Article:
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Friday, February 17, 2017

Notes from the Road (15) - A Day That Will Live in Infamy

No, we're not talking about December 7, 1941, although we Americans will remember that one for much longer than any participants of that day in Pearl Harbor walk this earth.

I discovered another day of infamy, that the horrible Second World War brought us, one not really known by most Americans, but one that Australians will remember for just as long.

February 19, 1942. Seventy-five years ago this weekend...
"The Bombing of Darwin, also known as the Battle of Darwin, on 19 February 1942 was the largest single attack ever mounted by a foreign power on Australia. On that day, 242 Japanese aircraft, in two separate raids, attacked the town, ships in Darwin's harbour and the town's two airfields in an attempt to prevent the Allies from using them as bases to contest the invasions of Timor and Java. The town was only lightly defended and the Japanese inflicted heavy losses upon the Allied forces at little cost to themselves. The urban areas of Darwin also suffered some damage from the raids and there were a number of civilian casualties. 
The two Japanese air raids were the first, and largest, of more than 100 air raids against Australia during 1942–43." 
- Wikipedia, https://en.wikipedia.org/wiki/Bombing_of_Darwin
I had no idea this ever happened, until I found myself on the very dock that was hit on the first wave of the attack.

A striking image, as you're standing on the very dock where this happened.

Lest we forget...
The view of Darwin harbor today, in better times.
The raid on Darwin differed from that of Pearl Harbor, in that Australia had already declared war on Japan. The similarity was that it was just as successful, and that the inhabitants were just as surprised that day as the waves of Japanese planes buzzed down.

The Australian military, as well as the populace, decided it was a good time to retreat a little inland, to let the outback serve as a natural ally against the invasion that all assumed was sure to come.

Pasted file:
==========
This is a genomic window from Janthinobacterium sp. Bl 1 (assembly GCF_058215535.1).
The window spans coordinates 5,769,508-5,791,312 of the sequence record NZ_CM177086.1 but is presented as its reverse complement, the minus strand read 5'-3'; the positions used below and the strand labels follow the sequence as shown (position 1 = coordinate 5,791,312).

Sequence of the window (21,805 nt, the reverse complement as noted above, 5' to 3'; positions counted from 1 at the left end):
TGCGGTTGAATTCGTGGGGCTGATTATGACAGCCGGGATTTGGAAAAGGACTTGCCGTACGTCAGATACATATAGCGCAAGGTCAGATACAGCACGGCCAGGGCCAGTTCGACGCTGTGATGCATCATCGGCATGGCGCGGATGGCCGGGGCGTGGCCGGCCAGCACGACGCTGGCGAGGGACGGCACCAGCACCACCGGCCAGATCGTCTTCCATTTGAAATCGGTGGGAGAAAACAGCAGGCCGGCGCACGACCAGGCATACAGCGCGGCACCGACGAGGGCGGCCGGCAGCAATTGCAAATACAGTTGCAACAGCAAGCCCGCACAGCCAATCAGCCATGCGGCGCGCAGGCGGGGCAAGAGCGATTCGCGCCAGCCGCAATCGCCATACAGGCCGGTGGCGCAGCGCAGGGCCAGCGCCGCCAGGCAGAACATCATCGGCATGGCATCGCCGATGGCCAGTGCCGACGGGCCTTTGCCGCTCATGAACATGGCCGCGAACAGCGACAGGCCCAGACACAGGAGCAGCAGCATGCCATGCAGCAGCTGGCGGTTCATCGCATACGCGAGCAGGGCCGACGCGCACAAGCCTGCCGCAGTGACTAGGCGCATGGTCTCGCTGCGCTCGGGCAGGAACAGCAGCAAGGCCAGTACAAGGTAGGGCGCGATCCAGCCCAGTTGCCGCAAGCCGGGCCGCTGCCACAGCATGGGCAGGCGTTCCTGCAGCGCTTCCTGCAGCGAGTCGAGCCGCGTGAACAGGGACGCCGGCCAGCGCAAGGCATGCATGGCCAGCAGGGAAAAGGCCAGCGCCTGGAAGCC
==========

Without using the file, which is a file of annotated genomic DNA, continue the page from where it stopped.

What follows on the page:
The military retreated to here, as a first line of defense against the invasion. That's Darwin across the bay, with the harbor line low against the water.

The site is now the Charles Darwin National Park. I went expecting to find a bespectacled botanist park ranger combing through a treasure trove of  botanical specimens, and found instead a deserted park with deserted WWII ammunition bunkers.

Well, now, this is Australia. An open bunker for anyone to examine. The Australians can still afford to trust folks.

An interesting side story here.  Those pallets the boxes are sitting on...the hundreds of thousands of pallets used to import ammunition and other equipment from the US were left scattered all over the country after the war, and the Allied Materials Handling Standing Committee which had been managing war-time logistics was privatized as the Commonwealth Handling Equipment Pool. You may know that organization today as CHEP.
Well, I wandered around the park, and as I was once again in an unfamiliar range of forest, without the bespectacled guide I was hoping for, I could do little but walk and shoot.



The rest of Darwin's population headed farther, much farther inland, some as far as Alice Springs, 1500 kilometers away. But the bulk of them ended up in the little town of Katherine, a three or four day walk/ride back in those days, and waited out the war. The anticipated invasion never came, much to the relief of both the Australians and the Japanese soldiers.